Here’s a list of eat-outs, restaurants, and online stores to answer your question ‘where to get South African food near me in the U.S.?’
Granted, all foreigners living away from their home countries do at some point get homesick. If you are a South African expatriate or student living in the U.S., and feeling homesick. Well, you could just travel back home!
But that is easier said than done. You could be deep into your work or studies in the U.S. plus it’s not like Cape Town, Durban, or Johannesburg is just a drive away. You need to book an airline, sit hours inside a cylinder flying hundreds of feet above the Atlantic. It’s just not that simple!
So why not bring a little of South Africa near you wherever you are in the U.S.? That could be in the form of eating South African foods. You may not be at home, but you could at least eat like you are at home!
The list above is nowhere near the holistic list of foods South Africa has to give to the culinary market. Though they are some of the most popular dishes in the country, ironically, they are not what South Africa exports the most to the international culinary market.
That can be seen from the fact that the most successful food brand from South Africa is Nando’s, a fast-food chain of restaurants. A special at this food chain is the flame-grilled peri-peri chicken. Nando’s restaurants are available in Washington, D.C., Maryland, Virginia, and Illinois.
2. The Shebeen
The name ‘The Shebeen’ is a local South African word meaning a traditional township tavern. Ironically, the restaurant is located in a salubrious area of Charlottesville, VA. Very much unlike what the name means in the South African dialect.
The Shebeen is known for some of the best servings of South African breakfast, lunch, and dinner. Notable lunchtime plates include the sadza cakes, boerewors burgers. Popular dinner dishes include Camps Bay calamari and the Cape mussels. Both of which are popular seafood dishes in South Africa.
The 10 Degrees South has tried to recreate the Western Cape right inside America. Some of the popular South African dishes on their menu include beef fillet sosaties, mealie pap, carpaccio salads, and biltong.
‘Amawele’ means ‘twins’ in Zulu. It is an appropriate name for the restaurant since it was founded by twin chefs, Pam and Wendy, form Durban. The duo paid homage to their South African roots by not just opening a restaurant serving South African cuisine but also gave the establishment a South African name.
Some of the notable Durban cuisines served at this establishment include roti wraps and bunny chows. You can also get the frikaddel slap chip roll (which is fries infused with Afrikaans meatballs), beef pork, spiced mince, and dried meat.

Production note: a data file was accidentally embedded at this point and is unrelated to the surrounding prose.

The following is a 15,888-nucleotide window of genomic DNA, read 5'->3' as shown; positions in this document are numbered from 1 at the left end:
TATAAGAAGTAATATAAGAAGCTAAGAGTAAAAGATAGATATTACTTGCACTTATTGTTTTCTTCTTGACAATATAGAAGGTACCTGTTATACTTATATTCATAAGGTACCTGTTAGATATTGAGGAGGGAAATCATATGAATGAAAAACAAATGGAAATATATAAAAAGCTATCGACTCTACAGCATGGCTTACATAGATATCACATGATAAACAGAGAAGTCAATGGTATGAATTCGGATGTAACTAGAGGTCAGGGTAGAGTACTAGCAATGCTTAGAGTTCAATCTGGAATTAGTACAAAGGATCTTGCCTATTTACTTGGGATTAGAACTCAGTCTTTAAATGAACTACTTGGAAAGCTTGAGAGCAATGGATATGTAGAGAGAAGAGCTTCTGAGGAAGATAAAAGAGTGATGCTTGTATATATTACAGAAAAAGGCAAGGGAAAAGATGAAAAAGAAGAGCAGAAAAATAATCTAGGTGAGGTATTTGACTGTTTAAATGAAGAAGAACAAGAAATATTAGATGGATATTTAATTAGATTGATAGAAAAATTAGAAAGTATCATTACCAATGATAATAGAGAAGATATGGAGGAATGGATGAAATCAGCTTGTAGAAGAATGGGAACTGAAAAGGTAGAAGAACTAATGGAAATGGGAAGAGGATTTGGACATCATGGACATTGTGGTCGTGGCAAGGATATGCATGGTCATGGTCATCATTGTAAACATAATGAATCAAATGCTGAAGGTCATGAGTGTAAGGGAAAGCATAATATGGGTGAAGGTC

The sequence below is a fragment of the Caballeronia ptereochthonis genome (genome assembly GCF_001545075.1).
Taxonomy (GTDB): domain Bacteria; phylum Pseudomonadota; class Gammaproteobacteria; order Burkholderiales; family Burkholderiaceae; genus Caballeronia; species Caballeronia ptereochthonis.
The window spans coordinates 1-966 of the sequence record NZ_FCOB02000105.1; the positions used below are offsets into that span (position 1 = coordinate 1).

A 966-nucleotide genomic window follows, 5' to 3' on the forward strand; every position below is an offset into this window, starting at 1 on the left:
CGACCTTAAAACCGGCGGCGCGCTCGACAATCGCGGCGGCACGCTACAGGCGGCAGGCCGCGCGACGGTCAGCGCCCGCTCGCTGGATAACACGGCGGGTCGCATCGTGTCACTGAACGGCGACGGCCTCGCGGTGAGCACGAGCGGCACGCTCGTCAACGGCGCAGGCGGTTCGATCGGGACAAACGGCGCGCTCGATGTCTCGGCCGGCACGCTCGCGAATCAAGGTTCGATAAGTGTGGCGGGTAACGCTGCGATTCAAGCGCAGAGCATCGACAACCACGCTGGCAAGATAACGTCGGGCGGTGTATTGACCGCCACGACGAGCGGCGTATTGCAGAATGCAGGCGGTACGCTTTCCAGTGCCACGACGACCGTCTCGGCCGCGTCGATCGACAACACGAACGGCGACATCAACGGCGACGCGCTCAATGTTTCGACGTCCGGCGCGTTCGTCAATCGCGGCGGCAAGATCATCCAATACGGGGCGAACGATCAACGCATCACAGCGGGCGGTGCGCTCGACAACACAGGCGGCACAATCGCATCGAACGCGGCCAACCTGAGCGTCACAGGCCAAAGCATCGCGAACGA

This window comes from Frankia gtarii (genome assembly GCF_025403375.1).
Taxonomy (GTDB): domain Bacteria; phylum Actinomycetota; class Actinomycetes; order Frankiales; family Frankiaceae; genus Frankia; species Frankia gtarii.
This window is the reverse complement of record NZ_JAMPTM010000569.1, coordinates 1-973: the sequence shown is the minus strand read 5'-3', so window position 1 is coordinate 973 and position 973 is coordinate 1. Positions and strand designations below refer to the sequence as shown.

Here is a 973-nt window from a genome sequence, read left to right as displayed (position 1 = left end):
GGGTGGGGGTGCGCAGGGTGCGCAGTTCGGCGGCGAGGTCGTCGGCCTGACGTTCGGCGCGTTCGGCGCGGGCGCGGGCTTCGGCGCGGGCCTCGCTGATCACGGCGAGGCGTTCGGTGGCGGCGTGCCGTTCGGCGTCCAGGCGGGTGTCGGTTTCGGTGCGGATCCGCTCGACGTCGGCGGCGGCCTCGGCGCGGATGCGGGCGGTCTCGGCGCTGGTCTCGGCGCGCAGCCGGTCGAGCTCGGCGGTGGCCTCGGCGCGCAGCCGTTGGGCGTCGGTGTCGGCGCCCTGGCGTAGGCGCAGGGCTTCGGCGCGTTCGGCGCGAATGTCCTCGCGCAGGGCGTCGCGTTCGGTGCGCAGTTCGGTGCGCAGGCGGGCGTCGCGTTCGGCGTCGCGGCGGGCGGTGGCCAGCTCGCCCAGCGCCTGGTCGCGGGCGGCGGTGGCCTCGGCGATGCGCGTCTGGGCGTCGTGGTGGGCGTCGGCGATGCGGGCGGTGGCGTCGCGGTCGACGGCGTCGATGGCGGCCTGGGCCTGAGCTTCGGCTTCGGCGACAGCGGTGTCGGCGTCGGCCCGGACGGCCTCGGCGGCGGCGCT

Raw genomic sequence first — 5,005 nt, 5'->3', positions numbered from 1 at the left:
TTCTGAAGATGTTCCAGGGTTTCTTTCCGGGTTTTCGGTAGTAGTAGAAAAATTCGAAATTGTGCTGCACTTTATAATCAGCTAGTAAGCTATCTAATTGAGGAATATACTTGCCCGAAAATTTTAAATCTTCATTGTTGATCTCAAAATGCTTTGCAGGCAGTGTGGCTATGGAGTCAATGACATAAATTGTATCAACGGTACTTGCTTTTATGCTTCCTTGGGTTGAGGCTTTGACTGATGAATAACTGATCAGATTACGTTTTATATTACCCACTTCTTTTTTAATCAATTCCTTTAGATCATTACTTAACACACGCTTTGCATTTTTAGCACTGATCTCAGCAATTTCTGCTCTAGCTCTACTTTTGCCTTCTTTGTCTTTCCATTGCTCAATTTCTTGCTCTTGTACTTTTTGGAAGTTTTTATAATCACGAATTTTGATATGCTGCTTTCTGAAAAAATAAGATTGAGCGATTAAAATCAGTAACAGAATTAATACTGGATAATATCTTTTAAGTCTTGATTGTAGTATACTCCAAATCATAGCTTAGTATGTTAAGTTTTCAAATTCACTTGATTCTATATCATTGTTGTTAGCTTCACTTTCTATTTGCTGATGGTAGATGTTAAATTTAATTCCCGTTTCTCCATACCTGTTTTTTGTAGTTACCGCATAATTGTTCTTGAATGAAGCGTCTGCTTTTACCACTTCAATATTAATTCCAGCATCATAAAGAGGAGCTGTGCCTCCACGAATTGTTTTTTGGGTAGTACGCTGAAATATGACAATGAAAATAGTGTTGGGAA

We are not going to make the common mistakes made by people, not from the continent who assume South African is a big homogenous group of people. No, South Africans come in all shapes, sizes, and colors, quite literally.
Naturally, traditional dishes are as diverse as the people themselves. Some even have a blend of recipes borrowed from neighboring countries like Zimbabwe and Mozambique. Some recipes are borrowed from far flang countries across the oceans like Britain, Portugal; primarily brought in by the settlers from Europe and South East Asia.
The different ethnic groups make South Africa a melting pot of various traditions and food cuisines. Though South African cuisines have not grown to be quite as popular in the U.S. as West African foods.
These are not the times to be out and about mingling with folks. No, coronavirus made sure of that, and until a vaccine or cure comes through. That will remain the new normal. If you feel like having a South African food, but not up to going out to an African restaurant. You can order South African food ingredients online and have them delivered right to your doorstep.
Then you can make all the magic happen right inside your kitchen, making sure the food you eat is up to your preferred hygiene-food-handling standards. Some of the notable online sources to order ingredients for South African cuisine are:
To most non-South Africans, Johannesburg defines the Southern African country. No wonder one of the world’s iconic freedom fighters, Nelson Mandela was laid to rest in this city. So naturally, foods common in ‘The City of Gold,’ Jozi, or Joburg will likely be well represented at an African restaurant in the U.S. selling traditional South African dish. As far as foods from Joburg is concerned, they include malva pudding, kota, atchar, melktert, chakalaka, and of course biltong.